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Senate Passes “Sam Pratt’s Law”
William “Sam” Pratt was a young boy who died from alleged child abuse in 2009 at an unlicensed daycare in Missouri. The child care provider, who was charged with child abuse resulting in death and involuntary manslaughter, continued to care for children. Police requested she stop, but because she was unlicensed, there was no law to prevent her from babysitting.
Unfortunately, this was not an isolated incident. An investigation by the St. Louis Post Dispatch found that more than 40 children died in daycares from 2007 to 2010. Many of those deaths were preventable had stronger laws been in place to regulate the daycare providers.
This week the Senate passed Senate Bill 448, which would establish what is known as “Sam Pratt’s Law” in Missouri. Under the legislation, a provider who has pending criminal charges for child abuse, neglect or a similar crime would not be allowed to look after children. The bill also requires childcare providers who are exempt from licensure to disclose their status to parents and guardians, and it increases penalties for providers who violate child care licensure provisions.
These changes to Missouri law would help ensure children are safer in daycare facilities, and hopefully it will give parents a little more certainty that their children are safe at their childcare provider. I’m optimistic it will go to the governor’s desk. The bill has been sent to the House for consideration.
Strengthening Protections for Missouri Children
The Senate also gave final approval to Senate Bill 758 this week, another piece of legislation that would go far in increasing protections for Missouri children. The bill, which I’m sponsoring, would enact a number of critical changes to the handling of hotline abuse calls by the Children’s Division.
Specifically, in any case where a child is seriously injured or dies, the hotline worker or case worker who handled the case will receive a preliminary evaluation by the division to determine if the worker is still able to competently handle his or her duties.
The legislation also requires the Children’s Division to review cases where repeated calls involving the same child occur within a 72-hour time period to determine if the calls meet the criteria to initiate a child abuse and neglect report. A single call can start the process of judging whether or not a child is being abused and if intervention is needed. But multiple calls within a short amount of time can give hotline workers a clearer picture, and that should warrant a faster response. This bill requires hotline workers to advise individuals to call 911 when a child may be in immediate danger.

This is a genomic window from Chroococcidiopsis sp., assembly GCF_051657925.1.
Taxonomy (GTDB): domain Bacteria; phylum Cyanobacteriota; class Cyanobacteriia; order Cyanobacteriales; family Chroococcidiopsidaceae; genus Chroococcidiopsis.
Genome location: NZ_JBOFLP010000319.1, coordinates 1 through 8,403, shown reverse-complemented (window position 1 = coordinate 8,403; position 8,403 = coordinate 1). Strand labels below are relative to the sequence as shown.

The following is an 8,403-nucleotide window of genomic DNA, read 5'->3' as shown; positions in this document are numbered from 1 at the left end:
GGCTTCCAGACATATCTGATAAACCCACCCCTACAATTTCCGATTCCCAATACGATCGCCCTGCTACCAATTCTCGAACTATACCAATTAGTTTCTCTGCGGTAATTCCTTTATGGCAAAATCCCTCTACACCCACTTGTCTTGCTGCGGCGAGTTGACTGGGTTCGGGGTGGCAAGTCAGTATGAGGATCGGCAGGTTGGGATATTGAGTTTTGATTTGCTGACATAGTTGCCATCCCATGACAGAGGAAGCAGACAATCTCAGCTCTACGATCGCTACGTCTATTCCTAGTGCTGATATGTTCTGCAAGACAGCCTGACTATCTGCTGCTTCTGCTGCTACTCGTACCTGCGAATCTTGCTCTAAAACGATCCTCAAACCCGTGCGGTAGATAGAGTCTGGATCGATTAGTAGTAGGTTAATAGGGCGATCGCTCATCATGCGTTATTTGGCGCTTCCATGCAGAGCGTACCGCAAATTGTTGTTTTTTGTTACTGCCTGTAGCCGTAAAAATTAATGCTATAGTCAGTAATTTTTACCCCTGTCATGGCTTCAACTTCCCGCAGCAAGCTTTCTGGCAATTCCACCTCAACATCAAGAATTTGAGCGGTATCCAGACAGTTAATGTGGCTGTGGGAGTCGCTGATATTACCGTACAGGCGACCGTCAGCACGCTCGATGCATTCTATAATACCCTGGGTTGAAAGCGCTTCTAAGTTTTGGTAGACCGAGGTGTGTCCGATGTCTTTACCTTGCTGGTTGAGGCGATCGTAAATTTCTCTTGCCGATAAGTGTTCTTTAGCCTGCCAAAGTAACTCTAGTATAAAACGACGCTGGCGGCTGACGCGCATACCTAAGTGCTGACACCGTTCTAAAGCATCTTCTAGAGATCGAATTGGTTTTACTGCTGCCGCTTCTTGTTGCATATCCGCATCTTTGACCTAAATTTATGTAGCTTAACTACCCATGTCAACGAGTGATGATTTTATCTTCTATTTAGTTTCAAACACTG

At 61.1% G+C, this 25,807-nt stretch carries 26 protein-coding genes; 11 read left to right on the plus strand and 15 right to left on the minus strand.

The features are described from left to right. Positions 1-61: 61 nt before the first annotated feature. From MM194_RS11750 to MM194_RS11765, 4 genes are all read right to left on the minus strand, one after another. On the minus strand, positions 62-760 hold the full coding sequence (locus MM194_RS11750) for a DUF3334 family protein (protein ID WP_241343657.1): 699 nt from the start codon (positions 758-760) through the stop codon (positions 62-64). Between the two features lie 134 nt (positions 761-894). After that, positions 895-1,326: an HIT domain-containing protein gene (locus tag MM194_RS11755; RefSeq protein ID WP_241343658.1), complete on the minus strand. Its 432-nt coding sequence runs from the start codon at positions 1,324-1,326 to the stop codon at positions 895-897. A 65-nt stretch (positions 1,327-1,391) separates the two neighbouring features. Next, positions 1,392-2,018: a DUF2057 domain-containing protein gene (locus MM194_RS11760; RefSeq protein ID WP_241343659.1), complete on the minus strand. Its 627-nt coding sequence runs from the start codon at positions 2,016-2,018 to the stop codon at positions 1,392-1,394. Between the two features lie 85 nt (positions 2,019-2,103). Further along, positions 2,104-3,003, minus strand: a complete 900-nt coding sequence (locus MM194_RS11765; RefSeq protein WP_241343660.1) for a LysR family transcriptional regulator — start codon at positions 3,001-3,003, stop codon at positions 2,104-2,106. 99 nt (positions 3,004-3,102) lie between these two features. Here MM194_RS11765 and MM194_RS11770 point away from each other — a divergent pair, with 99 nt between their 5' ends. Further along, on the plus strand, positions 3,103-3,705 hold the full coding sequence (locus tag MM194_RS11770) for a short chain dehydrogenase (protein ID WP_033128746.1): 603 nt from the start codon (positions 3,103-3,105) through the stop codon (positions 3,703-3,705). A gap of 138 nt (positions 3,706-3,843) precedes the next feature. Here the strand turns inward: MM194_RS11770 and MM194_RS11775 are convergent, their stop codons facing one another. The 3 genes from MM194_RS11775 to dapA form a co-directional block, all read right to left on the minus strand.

The legislation also prohibits case workers responding to a hotline call from leaving a business card, pamphlet or other identifying information if there is no person present at the time of the home visit and the alleged abuser resides at the home. If the alleged abuser is present during the visit, the caseworker is required to provide written material informing him or her of his or her rights regarding the visit.
The Children’s Division has one of the hardest jobs imaginable. Day in and day out, caseworkers have to go into homes and judge whether or not a child has been abused, and if the child should be removed. This bill is no way about blaming or condemning the Children’s Division. If there are changes that would make the system stronger, though, we need to address them. To the Children’s Division’s credit, most of these changes have already been implemented, but it’s important we put them into statute. Senate Bill 758 now goes to the House for consideration.
Advancing SMR Technology in Missouri
On Thursday afternoon, the governor announced a new partnership between Missouri’s Utility Alliance and the Westinghouse Corporation to advance Small Modular Reactor (SMR) technology in Missouri. The partnership will work together to pursue federal funding from the Department of Energy for up to two SMR designs over five years.
Small modular reactors are similar to nuclear reactors, but on a far smaller scale. The components are produced at a remote factory and then shipped to the final site for construction. The benefits of this approach are numerous. Small Modular Reactors are generally much cheaper to build—around $1 billion a unit—versus the roughly $10 billion it would take to build one large nuclear reactor. Containment is also more efficient in SMRs, and they can be used in more remote locations. Once constructed, the SMRs would save Missouri rate-payers millions of dollars. Since the reactors are also cheaper to construct, more could be added at low costs as they are needed.
There has been an increasing demand for these types of reactors all over the world, and with this partnership, our state could be poised to become a major leader in the development, manufacturing and construction of SMR components. The Missouri Utility Alliance and Westinghouse still have to receive federal funding, but the project has the potential to have far reaching benefits for Missouri.